This post is the second in a series. Read Part I: The Chokehold of Calendars by Mike Monteiro.
My job is to protect my team. That’s every project manager’s #1 job. Make your team’s work possible. Provide the structure to allow a project to run smoothly. So why don’t our tools reflect that cooperative enterprise?
I’m not the only one who chafes at standard project management processes and applications. Many companies are structured in such a way that the only interaction the team has with their project manager is seeing meetings pop up on their calendar. That dynamic can only result in the team seeing their project manager as a calendar monkey and resenting them for interrupting time they need to work. That’s not how any project manager wants to be perceived, and certainly not the purpose we’re dedicated to.
Mike’s post about calendars just opens the door to a new possibility (If you haven’t read it, read it now and come back to this as Part II). We were sketching out the goal-oriented calendar tool he included in his post and I couldn’t help but imagine a few additional steps. What if the tool you used to scope a project was the same tool that allowed you to schedule work and meeting time, analyze its efficiency, and report both qualitatively and quantitatively on project success? Using the same tool for scoping and managing a project would allow you to compare how the project was originally scoped to how it’s running now and give at least some of the whys—someone needed more time to do the work, someone they needed input from was on vacation, another project had a more pressing deadline, etc.
Could we also rid the world of the annoyance of time trackers? Because despite how much I want and need to know how profitable a project is, I hate having to enter my time into a standalone tracker application. Something that automates the process as much as possible by grabbing work and meeting time from the calendar would at least make the job of entering time less taxing and provide a more accurate starting point than zeroes across the board.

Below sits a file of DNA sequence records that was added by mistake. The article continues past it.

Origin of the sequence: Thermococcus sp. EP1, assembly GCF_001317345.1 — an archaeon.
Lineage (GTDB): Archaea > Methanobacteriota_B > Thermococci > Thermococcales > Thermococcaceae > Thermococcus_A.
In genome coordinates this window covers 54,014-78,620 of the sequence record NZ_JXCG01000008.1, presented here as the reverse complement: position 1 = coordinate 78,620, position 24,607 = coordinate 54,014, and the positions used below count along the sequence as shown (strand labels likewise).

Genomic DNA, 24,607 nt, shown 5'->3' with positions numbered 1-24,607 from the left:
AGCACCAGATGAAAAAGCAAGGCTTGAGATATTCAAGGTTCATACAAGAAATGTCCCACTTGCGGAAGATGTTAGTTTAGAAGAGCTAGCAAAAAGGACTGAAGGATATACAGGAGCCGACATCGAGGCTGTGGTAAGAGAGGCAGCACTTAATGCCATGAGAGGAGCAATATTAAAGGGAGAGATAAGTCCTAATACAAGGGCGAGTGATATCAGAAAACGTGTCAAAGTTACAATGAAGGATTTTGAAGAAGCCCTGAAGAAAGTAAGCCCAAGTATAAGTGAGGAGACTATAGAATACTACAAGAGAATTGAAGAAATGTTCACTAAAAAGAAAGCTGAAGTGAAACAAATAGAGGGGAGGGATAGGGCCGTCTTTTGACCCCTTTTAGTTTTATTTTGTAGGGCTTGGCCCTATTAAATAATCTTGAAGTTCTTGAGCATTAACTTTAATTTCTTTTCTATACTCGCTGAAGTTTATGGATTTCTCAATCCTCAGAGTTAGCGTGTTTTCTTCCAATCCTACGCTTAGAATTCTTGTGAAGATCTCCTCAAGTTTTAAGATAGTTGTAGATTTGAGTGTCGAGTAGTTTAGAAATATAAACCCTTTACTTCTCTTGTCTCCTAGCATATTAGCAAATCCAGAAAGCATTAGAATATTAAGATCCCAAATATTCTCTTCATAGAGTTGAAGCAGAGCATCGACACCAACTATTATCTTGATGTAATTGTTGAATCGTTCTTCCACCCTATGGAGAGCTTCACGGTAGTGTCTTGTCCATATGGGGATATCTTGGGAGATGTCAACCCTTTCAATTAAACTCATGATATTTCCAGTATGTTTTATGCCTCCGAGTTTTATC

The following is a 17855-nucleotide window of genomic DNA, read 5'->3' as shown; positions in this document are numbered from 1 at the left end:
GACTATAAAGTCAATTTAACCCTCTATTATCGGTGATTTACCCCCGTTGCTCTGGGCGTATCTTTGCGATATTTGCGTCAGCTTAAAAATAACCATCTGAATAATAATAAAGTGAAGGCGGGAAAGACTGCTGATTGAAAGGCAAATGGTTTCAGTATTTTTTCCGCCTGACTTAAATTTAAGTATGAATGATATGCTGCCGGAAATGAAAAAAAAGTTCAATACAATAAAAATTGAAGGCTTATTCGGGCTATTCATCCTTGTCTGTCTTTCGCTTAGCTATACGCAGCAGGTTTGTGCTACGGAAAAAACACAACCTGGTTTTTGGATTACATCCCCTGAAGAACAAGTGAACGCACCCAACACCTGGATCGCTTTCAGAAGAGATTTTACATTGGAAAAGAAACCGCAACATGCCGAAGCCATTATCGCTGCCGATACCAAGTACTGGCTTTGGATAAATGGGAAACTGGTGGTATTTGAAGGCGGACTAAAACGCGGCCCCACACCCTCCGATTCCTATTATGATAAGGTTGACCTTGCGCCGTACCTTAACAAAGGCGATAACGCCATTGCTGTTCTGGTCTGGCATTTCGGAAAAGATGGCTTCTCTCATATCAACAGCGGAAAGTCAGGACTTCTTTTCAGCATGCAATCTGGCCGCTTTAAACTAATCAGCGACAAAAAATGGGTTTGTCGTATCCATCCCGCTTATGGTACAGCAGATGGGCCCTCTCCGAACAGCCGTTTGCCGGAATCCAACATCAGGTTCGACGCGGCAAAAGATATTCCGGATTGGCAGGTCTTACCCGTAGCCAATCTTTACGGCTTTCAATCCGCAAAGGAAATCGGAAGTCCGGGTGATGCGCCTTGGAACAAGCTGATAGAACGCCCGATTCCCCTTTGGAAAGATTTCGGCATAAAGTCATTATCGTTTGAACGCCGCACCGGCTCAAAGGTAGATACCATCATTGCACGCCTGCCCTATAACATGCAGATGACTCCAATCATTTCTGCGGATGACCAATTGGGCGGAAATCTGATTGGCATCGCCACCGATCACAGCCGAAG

As project manager I think not just about what’s best for the Mule team, but what’s best for our clients. I’ve been working on a way to balance the benefits of Gantt charts (ability to input dependencies and adjust an entire schedule with the push of a button) with the best way to communicate project schedules to clients. Most people can’t read a Gantt chart, and no client should have to. Gantt charts are more useful for planning next steps than providing an at-a-glance project status anyway. There’s also an inherent inefficiency to entering information into multiple tools multiple times over the course of a project because each one is focused on a single task. We’re thinking through how to create one tool to handle these multiple functions, which would free up a project manager to focus on the real reason we come to work every day—facilitating the work that needs to get done.
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